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DESPITE RISKS, CASINO MAY BE NECESSARY EVIL

Officials pushing the Buffalo casino are certainly saying all the right things. They're emphasizing that gaming is no panacea, just part of a much larger plan for a city with a dream but few dollars. They're making the risk sound minimal.

In fact, they sound just like casino barkers.

Yet -- if the requisite approvals come through -- the city will probably have no choice but to build one. Call it the anabolic argument.

Casinos have become for cities what anabolic steroids are for athletes. Players recognize the harm, but as long as the competition is taking them, they must, too.

For struggling cities such as Buffalo and Niagara Falls, it's probably the best argument you can make for levying a noncompulsory tax on the poor and inviting all the pathologies that will follow.

We "need" a gaming hall because, with Casino Niagara and Fort Erie Race Track's slot machines within easy driving distance, we're already subject to all of the problems but none of the benefits.

Of course, not everyone buys the notion of building casinos in self-defense.

"That, to me, is kind of sick," said David Robertson, board member and former chairman of the National Coalition Against Legalized Gambling.

Robertson says Iowa -- which was surrounded by casinos in Missouri, Minnesota and Illinois -- nevertheless found that the rate of gambling addiction increased after its own casino opened.

"Making a casino more accessible is simply going to increase the addiction rate and increase the problems," he said.

The industry, naturally, disputes that. American Gaming Association data shows that casino players have higher household incomes -- $45,667 versus the U.S. median of $40,816 -- and that a greater proportion attended college. In other words, the industry argues, casinos don't prey on the poor and uneducated.

Those numbers seem somewhat reassuring. However, the association doesn't have a breakdown on those who primarily plunk money into slot machines, as opposed to patronizing table games. Critics say the slots -- which would be a big part of the Seneca Nation of Indians casinos here -- draw a poorer, less-educated clientele.

An industry spokeswoman scoffs. But it doesn't take a study to realize that the lowbrow appeal of slots can suck in those who can gamble away the rent money a few dollars at a time -- and who can least afford to do it. There's probably a good reason the industry hasn't done a separate study on that.

Still, in a review for the federally created National Gambling Impact Study Commission three years ago, Adam Rose and Associates found that gambling tax revenues generally more than pay for the cost of extra police, new roads, etc.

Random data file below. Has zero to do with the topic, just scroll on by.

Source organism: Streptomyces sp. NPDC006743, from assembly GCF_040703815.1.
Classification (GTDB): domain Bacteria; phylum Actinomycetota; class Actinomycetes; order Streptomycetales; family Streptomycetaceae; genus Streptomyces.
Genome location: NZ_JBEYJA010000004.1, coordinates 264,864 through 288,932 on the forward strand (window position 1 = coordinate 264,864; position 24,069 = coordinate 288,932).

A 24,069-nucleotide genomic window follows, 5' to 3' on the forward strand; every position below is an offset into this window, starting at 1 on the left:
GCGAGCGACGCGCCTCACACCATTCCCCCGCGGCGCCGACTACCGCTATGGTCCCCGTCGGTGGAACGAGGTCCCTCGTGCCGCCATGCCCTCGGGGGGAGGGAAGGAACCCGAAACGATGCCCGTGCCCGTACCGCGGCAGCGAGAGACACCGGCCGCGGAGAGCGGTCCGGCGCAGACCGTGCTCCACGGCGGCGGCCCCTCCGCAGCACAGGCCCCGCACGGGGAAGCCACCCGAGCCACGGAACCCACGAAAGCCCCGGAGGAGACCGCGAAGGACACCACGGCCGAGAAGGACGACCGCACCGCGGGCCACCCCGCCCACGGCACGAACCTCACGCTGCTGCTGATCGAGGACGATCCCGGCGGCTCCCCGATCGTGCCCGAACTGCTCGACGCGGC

After reviewing 36 major studies, Rose concluded that, on balance, "a new casino, of even limited attractiveness and placed in a market that is not already saturated, will yield positive economic benefits on net."

But that raises as many questions as it answers for this region. With Canada's Casino Niagara going strong and a bigger version opening in 2003, plus a new casino on this side in Niagara Falls and possibly a third on Indian land, that question of "saturation" has to hang over the heads of Buffalo officials, who don't have a waterfall or a favorable exchange rate to lure outsiders.

So does the paltry 3 percent cut the cities would get, and the fact that Rose's analysis didn't include "social costs" for things like treating gambling addiction, broken homes or bankruptcies. University of Illinois professor John Warren Kindt has concluded that taxpayers spend about $3 overall for every $1 in tax revenue they get from casinos, when all those costs are totaled.

And even Rose agrees that, while casinos have a good record of hiring women and minorities -- many off welfare -- the jobs are relatively low-paying.

Then there's the morality of preying on the hopeless and undermining the ethic of working for what you want -- an ethic already on life support among some segments of society.

Put it all together, and the fact that Buffalo may finally get to open a gambling hall sounds more like a cause for concern than confetti -- except for one thing.

After all the caveats and warnings, there's still that steroid-enhanced little block on the hill across the river.

So maybe the most we can do here is make an investment and hope for the best -- like what happens when you walk into a casino.

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